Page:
This section is crucial for your business plan as it defines everything about your products and services.

It will work as a bible for product managers and for you in the development stages and go to market phase.

 

6. Marketing and Sales Plan

Once you’ve explained everything about your product, it’s time to delve into explaining how you are going to go about marketing and selling your product or service.

When it comes to marketing, this is what this section should look like:

  1. Positioning: This first part of your marketing plan should talk about how you’re positioning your business and products. What price bracket are you targeting? Are you offering any free service? What guarantees and warranties are you offering? Answering these questions and more will help you determine where you are positioning your products and services.
  2. Promotion: This part involves explaining marketing channels and plans you have for advertising your product, PR strategies, SEO plans, content marketing practices, social media marketing, etc.

Next, your sales plan:

  1. Salesforce: How do you plan to sell your product? Do you need a sales force? How big a team do you need? Who will train your sales team? These parameters need to be addressed in your sales plan.
  2. Selling strategy: Give an overview of how you will sell your product or service. Define the process you will follow as a technology business. Will you start with cold-calling potential customers? Or attending events? Or appointing channel partners? Clearly describe what your sales funnel should look like.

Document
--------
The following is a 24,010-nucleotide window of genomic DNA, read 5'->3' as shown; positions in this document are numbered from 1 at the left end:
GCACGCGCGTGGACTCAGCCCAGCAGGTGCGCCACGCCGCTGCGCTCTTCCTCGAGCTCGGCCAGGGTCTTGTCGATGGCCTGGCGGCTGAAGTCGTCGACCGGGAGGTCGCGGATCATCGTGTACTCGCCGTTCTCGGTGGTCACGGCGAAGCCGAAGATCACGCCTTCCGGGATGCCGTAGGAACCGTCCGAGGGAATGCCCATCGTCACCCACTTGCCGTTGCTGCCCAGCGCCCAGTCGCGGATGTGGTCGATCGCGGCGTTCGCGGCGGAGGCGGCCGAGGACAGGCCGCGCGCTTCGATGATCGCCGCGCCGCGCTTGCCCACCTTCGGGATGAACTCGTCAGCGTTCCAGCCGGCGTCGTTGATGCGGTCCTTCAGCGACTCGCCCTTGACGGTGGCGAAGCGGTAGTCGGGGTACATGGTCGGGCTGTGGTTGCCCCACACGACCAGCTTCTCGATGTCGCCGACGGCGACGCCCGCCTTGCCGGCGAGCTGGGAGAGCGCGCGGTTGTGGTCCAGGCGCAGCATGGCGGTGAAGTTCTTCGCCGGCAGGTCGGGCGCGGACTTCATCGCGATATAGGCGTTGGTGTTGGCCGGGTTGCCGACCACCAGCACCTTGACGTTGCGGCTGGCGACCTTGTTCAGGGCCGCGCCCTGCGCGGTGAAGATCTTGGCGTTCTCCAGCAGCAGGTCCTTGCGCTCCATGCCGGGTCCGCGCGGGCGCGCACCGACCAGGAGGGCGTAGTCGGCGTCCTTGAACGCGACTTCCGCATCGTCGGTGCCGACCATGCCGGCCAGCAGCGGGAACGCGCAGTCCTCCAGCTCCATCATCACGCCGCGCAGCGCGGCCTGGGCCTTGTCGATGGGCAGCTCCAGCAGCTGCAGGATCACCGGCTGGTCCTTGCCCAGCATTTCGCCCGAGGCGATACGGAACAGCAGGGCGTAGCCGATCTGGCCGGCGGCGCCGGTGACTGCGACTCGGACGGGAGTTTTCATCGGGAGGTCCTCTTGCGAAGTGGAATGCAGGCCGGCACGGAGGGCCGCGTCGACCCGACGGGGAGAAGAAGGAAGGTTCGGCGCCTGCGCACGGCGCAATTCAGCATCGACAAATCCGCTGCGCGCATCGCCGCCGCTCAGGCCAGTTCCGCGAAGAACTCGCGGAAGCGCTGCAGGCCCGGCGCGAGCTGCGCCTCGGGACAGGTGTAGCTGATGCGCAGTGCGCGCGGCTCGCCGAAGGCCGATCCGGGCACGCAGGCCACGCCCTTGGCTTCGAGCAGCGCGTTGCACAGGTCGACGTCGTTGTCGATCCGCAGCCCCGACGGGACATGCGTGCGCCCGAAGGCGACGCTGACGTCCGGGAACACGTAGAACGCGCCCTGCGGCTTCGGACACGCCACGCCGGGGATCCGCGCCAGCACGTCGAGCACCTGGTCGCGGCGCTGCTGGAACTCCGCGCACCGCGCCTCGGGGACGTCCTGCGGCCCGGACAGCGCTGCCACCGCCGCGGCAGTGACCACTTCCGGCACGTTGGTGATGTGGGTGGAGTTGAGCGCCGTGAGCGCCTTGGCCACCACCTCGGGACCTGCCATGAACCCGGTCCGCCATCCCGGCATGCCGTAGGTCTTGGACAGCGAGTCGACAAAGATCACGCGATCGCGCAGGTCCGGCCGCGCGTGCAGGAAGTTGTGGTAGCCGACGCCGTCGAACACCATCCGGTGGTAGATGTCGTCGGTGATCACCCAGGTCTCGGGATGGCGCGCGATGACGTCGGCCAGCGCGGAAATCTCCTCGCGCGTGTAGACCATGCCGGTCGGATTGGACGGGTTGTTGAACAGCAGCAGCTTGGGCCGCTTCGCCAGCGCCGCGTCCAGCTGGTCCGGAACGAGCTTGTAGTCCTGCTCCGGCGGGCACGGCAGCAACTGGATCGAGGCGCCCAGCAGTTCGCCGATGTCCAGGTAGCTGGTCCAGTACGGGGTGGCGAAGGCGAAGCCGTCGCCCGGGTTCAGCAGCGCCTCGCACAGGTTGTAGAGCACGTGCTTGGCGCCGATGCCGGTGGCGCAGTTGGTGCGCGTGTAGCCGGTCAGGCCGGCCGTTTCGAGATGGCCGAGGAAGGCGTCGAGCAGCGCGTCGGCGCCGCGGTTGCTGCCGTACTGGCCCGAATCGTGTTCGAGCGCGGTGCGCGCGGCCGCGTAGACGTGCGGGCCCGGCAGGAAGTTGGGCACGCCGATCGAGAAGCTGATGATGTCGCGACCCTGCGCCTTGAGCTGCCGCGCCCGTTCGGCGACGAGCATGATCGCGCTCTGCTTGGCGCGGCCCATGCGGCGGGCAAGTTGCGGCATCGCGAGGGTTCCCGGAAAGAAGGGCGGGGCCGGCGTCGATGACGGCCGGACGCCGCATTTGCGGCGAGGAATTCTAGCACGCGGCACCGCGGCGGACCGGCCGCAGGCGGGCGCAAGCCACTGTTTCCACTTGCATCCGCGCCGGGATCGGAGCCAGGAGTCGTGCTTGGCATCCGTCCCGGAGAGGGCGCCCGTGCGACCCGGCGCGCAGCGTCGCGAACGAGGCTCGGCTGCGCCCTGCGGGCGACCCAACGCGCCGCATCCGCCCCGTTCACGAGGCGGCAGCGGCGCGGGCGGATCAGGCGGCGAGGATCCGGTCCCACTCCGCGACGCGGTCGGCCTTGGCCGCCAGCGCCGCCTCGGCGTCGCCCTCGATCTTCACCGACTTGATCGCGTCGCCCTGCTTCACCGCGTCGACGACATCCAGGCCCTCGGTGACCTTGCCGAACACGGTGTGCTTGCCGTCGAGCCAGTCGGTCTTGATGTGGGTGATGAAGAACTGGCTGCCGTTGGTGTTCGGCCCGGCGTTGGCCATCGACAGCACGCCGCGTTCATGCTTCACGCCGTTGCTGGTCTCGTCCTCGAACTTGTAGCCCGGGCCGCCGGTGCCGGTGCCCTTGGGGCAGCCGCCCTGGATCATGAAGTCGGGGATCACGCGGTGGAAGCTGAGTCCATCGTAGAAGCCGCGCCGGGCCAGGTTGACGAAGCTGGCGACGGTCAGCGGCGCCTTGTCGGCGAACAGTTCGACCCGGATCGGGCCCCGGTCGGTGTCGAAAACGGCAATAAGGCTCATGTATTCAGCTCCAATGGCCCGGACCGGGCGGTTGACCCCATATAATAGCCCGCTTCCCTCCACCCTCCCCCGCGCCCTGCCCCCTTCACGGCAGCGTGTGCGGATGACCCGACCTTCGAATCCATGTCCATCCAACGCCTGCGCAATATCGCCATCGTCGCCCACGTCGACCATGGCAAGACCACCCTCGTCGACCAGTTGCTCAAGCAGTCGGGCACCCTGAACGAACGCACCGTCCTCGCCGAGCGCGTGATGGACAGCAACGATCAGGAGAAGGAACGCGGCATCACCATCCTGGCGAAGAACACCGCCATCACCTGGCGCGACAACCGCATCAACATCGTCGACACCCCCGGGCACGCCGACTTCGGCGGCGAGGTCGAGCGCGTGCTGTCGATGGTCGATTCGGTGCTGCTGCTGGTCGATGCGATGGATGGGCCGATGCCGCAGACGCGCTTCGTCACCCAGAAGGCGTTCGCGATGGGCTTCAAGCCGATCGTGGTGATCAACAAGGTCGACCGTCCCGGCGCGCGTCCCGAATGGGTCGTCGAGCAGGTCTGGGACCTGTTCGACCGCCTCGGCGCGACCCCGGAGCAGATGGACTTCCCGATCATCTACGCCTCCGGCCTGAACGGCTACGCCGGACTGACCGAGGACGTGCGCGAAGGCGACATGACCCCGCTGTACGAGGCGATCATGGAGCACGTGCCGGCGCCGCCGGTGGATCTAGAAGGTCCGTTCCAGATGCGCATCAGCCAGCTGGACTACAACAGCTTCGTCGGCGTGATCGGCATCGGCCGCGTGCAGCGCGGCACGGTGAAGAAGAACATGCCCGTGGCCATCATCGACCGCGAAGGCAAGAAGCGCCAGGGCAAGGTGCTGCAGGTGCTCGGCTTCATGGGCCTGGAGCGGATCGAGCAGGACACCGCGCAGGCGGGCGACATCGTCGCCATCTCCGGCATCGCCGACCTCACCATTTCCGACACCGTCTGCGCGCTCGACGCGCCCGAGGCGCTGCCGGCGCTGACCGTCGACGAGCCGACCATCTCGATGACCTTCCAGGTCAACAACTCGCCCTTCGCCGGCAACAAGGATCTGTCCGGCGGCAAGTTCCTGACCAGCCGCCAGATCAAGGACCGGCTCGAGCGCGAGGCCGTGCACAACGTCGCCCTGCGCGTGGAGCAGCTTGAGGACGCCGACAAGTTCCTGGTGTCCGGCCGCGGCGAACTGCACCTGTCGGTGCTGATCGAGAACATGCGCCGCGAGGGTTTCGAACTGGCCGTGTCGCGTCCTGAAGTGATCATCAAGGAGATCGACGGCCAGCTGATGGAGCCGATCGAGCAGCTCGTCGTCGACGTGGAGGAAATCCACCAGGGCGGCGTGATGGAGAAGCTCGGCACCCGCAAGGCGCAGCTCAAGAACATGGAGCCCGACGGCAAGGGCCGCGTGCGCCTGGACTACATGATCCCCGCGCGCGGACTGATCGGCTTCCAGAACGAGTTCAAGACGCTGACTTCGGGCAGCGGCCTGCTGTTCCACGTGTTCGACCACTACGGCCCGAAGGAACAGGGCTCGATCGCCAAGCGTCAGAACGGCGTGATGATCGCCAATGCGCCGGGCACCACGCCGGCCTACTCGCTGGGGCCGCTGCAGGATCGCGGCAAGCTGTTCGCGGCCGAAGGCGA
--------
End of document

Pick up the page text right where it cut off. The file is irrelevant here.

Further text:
7. Financial Plan and Projections

This is a supremely important section of your business plan.

Investors and VCs will want to look at your financial plans and projections before parting with their money.

Ideally, this section uses financial data from past performances or forecasts.

Include the following as part of your financial plan:

  1. Income statements
  2. Cash flow statements
  3. Balance sheets

Additionally, if applicable, include the accounts of receivable statements, accounts of payable statements, and details or documents of debts.

Ideally, your financial projections should be supported either by past performances or future projections and estimations.

Include statements of projected income, cash flow forecasts, forecasted balance statements, capital expenditure budgets, and miscellaneous expenses.

Your business plan should include projections for the first year of business but should include a vision for the coming 3 to 5 years.

 

8. Appendix

The appendix should be included towards the end of your business plan. This section includes all additional information that you didn’t include in sections above of your business plan.

Any data, statistics, strategic points, charts, footnotes, or further explanations that you think are necessary to be included as part of your business plan but has been skipped should be included here.

As an entrepreneur or founder, you can also consider including your own resume and resumes of other founders or senior management team members.

Ideally, the appendix should begin with a table of contents that categorically breaks down your business plan into relevant, followed by the additional information that corresponds to each section.

Final Thoughts

Although creating a business plan seems daunting and arduous, when you break it down into a step by step process, it gets easy to create one.

And with these 8 steps, you can create a killer business plan for your tech business that will help you catapult to success and leave investors mesmerized.

Starting a tech business? Build it on a .tech domain!